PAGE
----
Mondial 8 retrospective Part III

Let me step back and restate my thesis for clarity:

The 1980 Mondial 8 (US Spec, perhaps a more apt description would be California Spec) *is slow* compared to used cars and vehicles available to purchase outside the United States in 1980. However, compared to *new* cars available for purchase by Americans in 1980, it not only is competitive but at the top of the list.

Isn’t that a lot of qualifiers? Well, I would argue no. The United States has a long history of holding back forbidden fruit across our shores (NSX-Type R, Skyline GTR34, Lancer Evolution to name a few.) Would any of you feel a ‘comparison’ review of say a GT2/GT3/AMG/M/Type-R variant to a more pedestrian model only available to us Yanks would ever be fair?

Take the E36 M3 – the US version was 240hp versus the Euro-spec 321 hp. Not exactly a fair fight to compare European variant to the US version and say a-ha! The M3 is slow!

John did some great work here and collected other cars from 1980 and posted 1/4 mile times of cars that were faster than the Mondial 8. Let’s take a look at the cars that were faster from his list.

1980/1981
1980 Audi Quattro – Not available in the US until 1982 (year Mondial QV was out)
1980 BMW 320i Turbo – Not available in the US
“The E21 was sold in the United States from model years 1977 to 1983 as the four-cylinder 320i and 320is. Six-cylinder models were not sold in America, because the E21 versions of the M20 engine did not meet U.S. emissions regulations at the time.”
1980 Chevrolet Corvette L82 – Time quoted is the Non-California variant – I have talked about this above.
1980 De Tomaso Pantera GT5 – Not available in the US
1980 Ferrari 308 GTS – We had to make do with GTSi variant by this time) – it was only 0.1 second faster in a standard drag race.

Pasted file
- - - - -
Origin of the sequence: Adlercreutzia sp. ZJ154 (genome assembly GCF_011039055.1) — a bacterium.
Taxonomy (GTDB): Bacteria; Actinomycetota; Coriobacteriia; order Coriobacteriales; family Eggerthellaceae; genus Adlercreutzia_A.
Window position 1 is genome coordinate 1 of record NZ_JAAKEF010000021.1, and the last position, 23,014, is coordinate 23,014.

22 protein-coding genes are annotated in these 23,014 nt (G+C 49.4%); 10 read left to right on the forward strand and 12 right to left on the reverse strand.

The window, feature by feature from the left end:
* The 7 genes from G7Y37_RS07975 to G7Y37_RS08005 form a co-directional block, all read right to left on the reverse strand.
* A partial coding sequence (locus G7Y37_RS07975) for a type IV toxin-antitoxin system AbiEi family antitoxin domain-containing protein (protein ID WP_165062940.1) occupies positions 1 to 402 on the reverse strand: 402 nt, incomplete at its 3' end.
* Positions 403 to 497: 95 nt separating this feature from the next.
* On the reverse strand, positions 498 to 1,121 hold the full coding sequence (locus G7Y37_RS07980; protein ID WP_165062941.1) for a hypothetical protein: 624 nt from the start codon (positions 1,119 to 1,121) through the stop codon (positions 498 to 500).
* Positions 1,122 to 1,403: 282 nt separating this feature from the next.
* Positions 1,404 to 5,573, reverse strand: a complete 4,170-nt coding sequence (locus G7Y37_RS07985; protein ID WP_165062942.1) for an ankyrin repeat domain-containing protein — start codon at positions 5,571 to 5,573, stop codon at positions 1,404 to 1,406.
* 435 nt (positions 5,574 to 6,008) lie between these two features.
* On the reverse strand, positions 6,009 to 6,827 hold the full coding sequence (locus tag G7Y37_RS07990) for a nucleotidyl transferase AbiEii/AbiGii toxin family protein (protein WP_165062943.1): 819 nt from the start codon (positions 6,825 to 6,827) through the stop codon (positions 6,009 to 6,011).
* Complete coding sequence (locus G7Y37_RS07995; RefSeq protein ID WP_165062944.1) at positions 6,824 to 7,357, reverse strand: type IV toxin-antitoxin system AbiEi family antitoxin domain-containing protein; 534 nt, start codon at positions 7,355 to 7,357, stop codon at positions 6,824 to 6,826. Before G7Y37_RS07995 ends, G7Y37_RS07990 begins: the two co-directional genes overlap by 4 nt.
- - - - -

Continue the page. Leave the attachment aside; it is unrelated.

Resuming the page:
1980 Porsche 928 – already stated this was the faster (see above post, although I have one comparison test that shows the 8 faster)
1980 BMW M1 – Not available in the US – had to be grey marketed
1981 Ferrari 308 Dino GT4 – Not made in the year 1981
1980 Jaguar XJ-S – Not available in the US
1980 Porsche 924 Turbo – Not available in the US
1981 Porsche 911 SC – “Due to ever more draconian emissions regulations, the 930 was withheld from the important US and Japanese markets.”

I’m going to skip 1982 – since I’m talking only about the Mondial 8, if you want to talk about the QV – those are super fast (I think they used ‘ringers’ on the reviews, but that deserves its own thread, I want to stick to the Mondial 8)

As you can see, without cherry picking reviews, my argument holds.

The Mondial’s name (the French word for “world”) had a double entendre, not only was it to commemorate the four recent F1 World Championships, but to signify it would be a car that could satisfy ALL of the world’s stringent market regulations, specifically California (One of Ferrari’s top locations)

If I were to cherry pick reviews, I could point to documented road tests that show the Mondial 8 coming ahead of the 928 in the 1/4..so the Mondial 8 would be second only to the 308GTSi in the 1/4 mile for new cars you could buy in the USA in 1980.  To be fair a non-California Corvette is the fastest new car you can get in 1980 in the USA.

Some people obsess over baseball statistics; I guess this is just my thing. I have digital copies of everything I mentioned here if any of you would like them or need backing support.

In closing, the Mondial 8 came out in the “Dark Ages” in the US automotive landscape. A time when, not just Ferrari, but Lamborghini, Maserati, and all the mainstream automakers were struggling to figure out EPA rules.

Just funny you don’t see any Lamborghini Urraco/Maserati Marek/Lotus Elite articles that are negative huh? (those all had 1/4s over 18 seconds compared to the Mondial 8’s 16)

By the time the 147 neutered Mondial’s were exposed to hit pieces, the damage was done for all Mondials to follow. These 147 would go on to represent the over 6,000 Mondials to come.

Advertisements

Leave a Reply

Fill in your details below or click an icon to log in:

WordPress.com Logo

You are commenting using your WordPress.com account. Log Out /  Change )

Google+ photo

You are commenting using your Google+ account. Log Out /  Change )

Twitter picture

You are commenting using your Twitter account. Log Out /  Change )

Facebook photo

You are commenting using your Facebook account. Log Out /  Change )

Connecting to %s

%d bloggers like this: